(This was a wedding ceremony of sorts I wrote for two friends, describing the significance of marriage in non-religious terms and without the government.)
The Two Declarations and Thoughts on the Wedding and Getting Married.
I want to thank all of our speakers, what wonderful friends to have! We are going to begin our vow and ring exchange shortly.
I’m personally overjoyed that Chris and Isabelle are having a wedding and are married, because it is one of the happiest and most important thing in someone’s life. It has been for me. And I say this with a seriousness and gravity –and joy- that words can’t quite capture.
Chris and Isabelle were granted the official rights of a domestic partnership four months ago, where they secured many of the important rights and privileges given to married people. Useful stuff to be sure, but probably something you’d never want to throw a party for, much less have cake.
That’s because neither the wedding nor the marriage happened there. Today – now – this is the wedding. And the marriage itself is today, and tomorrow, and enduring. It happens at Chris and Isabelle’s house, not at the city hall, nor this hotel.
So, with the paperwork done and no sacrament to fulfill, a curious mind wonders what the purpose of marriage is. The marriage is not necessary for Chris and Isabelle to love each other. It’s not a prerequisite to live together, or to buy a home, or to be a family with Linus.
So why do it?
Right now, today, I believe marriage’s sole utility, and by extension, the wedding’s, is simply a loud and visible and shared statement of their commitment and intent to love and cherish each other.
There’s no permanence gained from the wedding itself that controls the marriage. We can say “till death do us part” today, but the real declaration is “I intend and commit to loving you every day.” You’re signing up for a daily reaffirmation and commitment.
The wedding is not a pass to say that you’ve come to the end of a journey, but a statement that you are beginning one. Your wedding is not the day you stop trying, but the day you promise to never give up. That’s the marriage. Its permanence isn’t decided today, but in every day Chris and Isabelle live.
The importance of this ceremony can be cleanly thought of as two vital declarations. One where Chris and Isabelle declare their marriage to each other, via vows they have written, and another declaration to us, their dearest family members and friends. Both are huge.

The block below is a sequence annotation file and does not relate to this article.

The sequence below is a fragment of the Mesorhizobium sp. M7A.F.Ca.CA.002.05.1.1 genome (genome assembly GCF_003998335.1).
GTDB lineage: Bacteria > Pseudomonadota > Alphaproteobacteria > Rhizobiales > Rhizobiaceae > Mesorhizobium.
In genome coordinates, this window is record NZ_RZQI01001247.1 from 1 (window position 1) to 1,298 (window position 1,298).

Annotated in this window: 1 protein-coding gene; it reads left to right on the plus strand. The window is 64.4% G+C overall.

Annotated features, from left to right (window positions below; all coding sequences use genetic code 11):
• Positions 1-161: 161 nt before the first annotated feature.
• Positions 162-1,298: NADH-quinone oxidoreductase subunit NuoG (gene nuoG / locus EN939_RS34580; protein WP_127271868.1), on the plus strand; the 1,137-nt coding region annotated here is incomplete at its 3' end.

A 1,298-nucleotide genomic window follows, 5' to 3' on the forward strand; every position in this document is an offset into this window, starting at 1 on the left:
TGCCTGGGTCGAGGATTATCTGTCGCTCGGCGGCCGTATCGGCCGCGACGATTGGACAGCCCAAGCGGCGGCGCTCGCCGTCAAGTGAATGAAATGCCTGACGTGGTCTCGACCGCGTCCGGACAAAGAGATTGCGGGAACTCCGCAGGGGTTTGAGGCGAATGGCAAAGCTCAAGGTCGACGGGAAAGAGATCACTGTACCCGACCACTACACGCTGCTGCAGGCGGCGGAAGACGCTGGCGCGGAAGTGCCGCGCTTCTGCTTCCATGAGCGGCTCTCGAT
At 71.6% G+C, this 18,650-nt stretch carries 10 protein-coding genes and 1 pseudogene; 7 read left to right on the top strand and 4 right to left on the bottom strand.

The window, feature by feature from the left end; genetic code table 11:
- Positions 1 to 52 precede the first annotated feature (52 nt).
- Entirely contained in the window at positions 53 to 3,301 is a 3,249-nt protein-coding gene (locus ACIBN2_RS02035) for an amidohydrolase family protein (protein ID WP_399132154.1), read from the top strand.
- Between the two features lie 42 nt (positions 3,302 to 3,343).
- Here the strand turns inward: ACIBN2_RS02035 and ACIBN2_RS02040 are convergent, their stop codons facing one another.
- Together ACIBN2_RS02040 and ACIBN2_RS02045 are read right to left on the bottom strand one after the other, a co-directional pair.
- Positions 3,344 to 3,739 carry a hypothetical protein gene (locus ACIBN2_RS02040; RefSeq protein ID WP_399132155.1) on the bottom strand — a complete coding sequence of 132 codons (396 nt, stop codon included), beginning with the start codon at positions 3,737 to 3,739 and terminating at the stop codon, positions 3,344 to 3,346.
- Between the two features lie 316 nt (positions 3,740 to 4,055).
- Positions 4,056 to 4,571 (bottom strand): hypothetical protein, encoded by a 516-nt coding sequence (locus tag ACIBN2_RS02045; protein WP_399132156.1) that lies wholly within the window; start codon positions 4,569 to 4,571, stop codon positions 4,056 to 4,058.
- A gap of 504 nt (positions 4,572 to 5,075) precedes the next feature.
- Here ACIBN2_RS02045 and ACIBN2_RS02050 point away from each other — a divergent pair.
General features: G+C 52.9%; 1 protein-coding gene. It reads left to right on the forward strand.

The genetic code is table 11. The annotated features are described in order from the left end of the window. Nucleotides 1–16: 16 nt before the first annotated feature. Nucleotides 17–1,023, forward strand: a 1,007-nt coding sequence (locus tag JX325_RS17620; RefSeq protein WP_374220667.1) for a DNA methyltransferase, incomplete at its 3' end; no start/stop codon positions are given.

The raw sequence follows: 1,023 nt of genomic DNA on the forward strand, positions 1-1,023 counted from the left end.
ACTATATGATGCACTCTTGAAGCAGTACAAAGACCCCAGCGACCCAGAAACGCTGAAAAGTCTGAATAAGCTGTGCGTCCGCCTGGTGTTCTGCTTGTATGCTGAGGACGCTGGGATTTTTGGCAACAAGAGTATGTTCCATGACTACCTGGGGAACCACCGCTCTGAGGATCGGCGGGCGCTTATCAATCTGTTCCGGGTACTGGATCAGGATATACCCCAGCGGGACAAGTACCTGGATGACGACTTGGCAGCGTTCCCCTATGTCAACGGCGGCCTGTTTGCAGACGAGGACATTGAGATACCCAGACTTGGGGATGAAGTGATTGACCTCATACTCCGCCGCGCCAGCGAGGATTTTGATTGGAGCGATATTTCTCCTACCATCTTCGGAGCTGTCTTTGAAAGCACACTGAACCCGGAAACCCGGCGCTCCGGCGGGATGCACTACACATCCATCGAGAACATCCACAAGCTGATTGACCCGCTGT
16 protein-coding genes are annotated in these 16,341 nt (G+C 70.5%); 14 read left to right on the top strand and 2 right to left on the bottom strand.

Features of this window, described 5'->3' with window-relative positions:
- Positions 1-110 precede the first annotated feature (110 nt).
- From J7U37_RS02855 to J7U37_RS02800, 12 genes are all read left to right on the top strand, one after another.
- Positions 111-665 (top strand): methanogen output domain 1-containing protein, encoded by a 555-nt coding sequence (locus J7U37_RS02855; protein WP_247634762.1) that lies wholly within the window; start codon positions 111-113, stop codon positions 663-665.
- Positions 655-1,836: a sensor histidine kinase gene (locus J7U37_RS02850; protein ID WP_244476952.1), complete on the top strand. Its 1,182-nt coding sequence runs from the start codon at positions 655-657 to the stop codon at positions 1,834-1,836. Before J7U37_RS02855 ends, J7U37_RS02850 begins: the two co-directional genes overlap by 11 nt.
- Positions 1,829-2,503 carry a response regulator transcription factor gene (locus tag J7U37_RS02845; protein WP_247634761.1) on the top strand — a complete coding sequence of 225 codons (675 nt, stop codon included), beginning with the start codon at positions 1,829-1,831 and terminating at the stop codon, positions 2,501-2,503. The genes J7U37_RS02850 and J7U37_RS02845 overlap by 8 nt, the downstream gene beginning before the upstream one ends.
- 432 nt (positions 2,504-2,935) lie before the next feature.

Everybody makes commitments daily, and these declarations escalate greatly by how formal and public they are. It’s one thing to promise yourself something privately, another to tell another person, and there’s something wholly at at a different level about throwing a weekend-long party and making your declaration to everybody that is important to you in a public format.
That’s how important this event is. Everybody has to know. Everybody has to hear it first-hand. And it is going to be catered.
Before we get to our two declarations, I want to mention an awesome feature of this commitment, and that’s Linus. He doesn’t get to sign-off officially on this deal, but he gets to sign-off on it every day through his participation, enjoyment and love going forward. We’re not just witnessing the creation of a couple, but the extension of a family. This is wonderful.
To document the two commitments in a formal and public way, we’ve brought this handsome scroll for them to sign and for us to sign. You can think of it as a traditional wedding guestbook, but we assert that it is the official record between the two and a record of our witness.
Linus, please come up and present the rings. Chris and Isabelle will now recite their vows and present each other with their wedding rings.
(Couple exchange personal vows. This is followed by a vow given by the audience.)
Chris, Isabelle: Look at your guests and repeat after me: “Did you hear our vows? Will you be our witness?”
Now, I’d like all of you all to repeat with me:
“Chris and Isabelle: We’ve heard your vows and accept them. We joyfully accept and support your commitment to each other. We love you.”
You are now husband and wife.
Wow. That has to be one of the more unique approaches to marriages, and “by extension”, the wedding ceremony speech in general. Great work! I’m sure they all loved it.